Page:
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Green v. Davis

United States District Court, W.D. Texas, Austin Division

May 23, 2018

SHERRIELEANN GREEN
v.
LORIE DAVIS

          ORDER

          ROBERT PITMAN UNITED STATES DISTRICT JUDGE

         Before the Court is Petitioner's Application for Writ of Habeas Corpus under 28 U.S.C. § 2254. Petitioner, proceeding pro se, has been granted leave to proceed in forma pauperis. For the reasons set forth below, Petitioner's application for writ of habeas corpus is dismissed without prejudice for failure to exhaust state court remedies.

         BACKGROUND

         According to Petitioner, the Director has custody of her pursuant to a judgment and sentence of the 52nd Judicial District Court of Coryell County, Texas. Petitioner asserts she was sentenced on December 18, 2016. Petitioner admits she did not appeal her conviction or file a state application for habeas corpus relief.

         ANALYSIS

         A fundamental prerequisite to federal habeas corpus relief under Title 28 U.S.C. §2254 is the exhaustion of all claims in state court prior to requesting federal collateral relief. Sterling v. Scott, 57 F.3d 451, 453 (5th Cir. 1995), cert. denied, 516 U.S. 1050 (1996). Section 2254(b) provides:

(1) An application for a writ of habeas corpus on behalf of a person in custody pursuant to the judgment of a State court shall not be granted unless it appears that:
(A) the applicant has exhausted the remedies available in the courts of the State; or
(B) (i) there is an absence of available State corrective process; or (ii) circumstances exist that render such process ineffective to protect the rights of the applicant.

28 U.S.C. § 2254. This requirement is designed in the interests of comity and federalism to give state courts the initial opportunity to pass upon and correct errors of federal law in a state prisoner's conviction. Picard v. Connor, 404 U.S. 270, 275-76 (1971). The purpose and policy underlying the exhaustion doctrine is to preserve the role of the state courts in the application and enforcement of federal law and prevent disruption of state criminal proceedings. Rose v. Lundy, 455 U.S. 509, 518 (1982)(citing Braden v. 30th Judicial Circuit Court of Kentucky, 410 U.S. 484, 490-91 (1973)).

         A petition under 28 U.S.C. § 2254 “must be dismissed if state remedies have not been exhausted as to any of the federal claims.” Castille v. Peoples, 489 U.S. 346, 349 (1989). The exhaustion doctrine “requires that the Texas Court of Criminal Appeals be given an opportunity to review and rule upon the petitioner's claim before he resorts to the federal courts.” Richardson v. Procunier, 762 F.2d 429, 431 (5th Cir. 1985). Once a federal claim has been fairly presented to the Texas Court of Criminal Appeals, either through direct appeal or collateral attack, the exhaustion requirement is satisfied. See generally, Castille, 489 U.S. at 351. In order to avoid piecemeal litigation, all grounds raised in a federal application for writ of habeas corpus must first be presented to the state's highest criminal court prior to being presented in federal court. Rose, 455 U.S. at 522. If even one claim is unexhausted, the entire petition must be dismissed for failure to exhaust state remedies. Id.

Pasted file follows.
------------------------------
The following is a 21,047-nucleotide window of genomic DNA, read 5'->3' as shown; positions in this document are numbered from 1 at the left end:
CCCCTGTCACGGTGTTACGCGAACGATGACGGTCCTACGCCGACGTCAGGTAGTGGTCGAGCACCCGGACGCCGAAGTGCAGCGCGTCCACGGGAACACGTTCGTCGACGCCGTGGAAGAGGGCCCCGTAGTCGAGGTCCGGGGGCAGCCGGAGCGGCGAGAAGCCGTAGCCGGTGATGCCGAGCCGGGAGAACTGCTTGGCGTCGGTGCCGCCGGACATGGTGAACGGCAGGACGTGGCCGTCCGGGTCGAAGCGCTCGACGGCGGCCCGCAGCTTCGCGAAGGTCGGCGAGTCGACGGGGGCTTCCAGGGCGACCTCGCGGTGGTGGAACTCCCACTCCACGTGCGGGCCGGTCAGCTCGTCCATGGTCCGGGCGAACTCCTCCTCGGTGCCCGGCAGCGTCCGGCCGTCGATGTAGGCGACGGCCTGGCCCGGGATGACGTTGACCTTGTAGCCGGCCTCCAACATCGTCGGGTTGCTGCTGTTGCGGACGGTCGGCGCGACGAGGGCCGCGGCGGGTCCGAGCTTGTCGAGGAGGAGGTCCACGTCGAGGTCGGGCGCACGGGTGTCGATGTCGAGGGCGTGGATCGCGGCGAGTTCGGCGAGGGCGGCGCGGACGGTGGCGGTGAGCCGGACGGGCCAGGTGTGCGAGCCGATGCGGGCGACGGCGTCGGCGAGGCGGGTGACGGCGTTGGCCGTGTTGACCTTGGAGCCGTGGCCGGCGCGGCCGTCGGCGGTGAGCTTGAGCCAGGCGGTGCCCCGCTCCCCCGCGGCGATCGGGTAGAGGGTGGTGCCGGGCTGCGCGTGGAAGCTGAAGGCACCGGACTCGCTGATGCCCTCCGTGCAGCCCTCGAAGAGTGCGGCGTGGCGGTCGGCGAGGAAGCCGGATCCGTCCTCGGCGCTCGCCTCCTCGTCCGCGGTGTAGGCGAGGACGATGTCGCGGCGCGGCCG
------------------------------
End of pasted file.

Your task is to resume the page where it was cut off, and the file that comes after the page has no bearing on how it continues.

In the present case, Petitioner has not presented her claims to the Texas Court of Criminal Appeals. Accordingly, there has been no fair presentation of her claims to the state court, and thus, the state court has not had the initial opportunity to pass upon and correct any alleged errors of federal law. Nevertheless, the exhaustion requirement can be excused when exceptional circumstances exist. Deters v. Collins, 985 F.2d 789 (5th Cir. 1993). However, Petitioner makes no allegations that any exceptional circumstances are present in this case.

         CONCLUSION

         The Court finds that Petitioner has failed to exhaust her state court remedies and has failed to allege any circumstances which would allow ...


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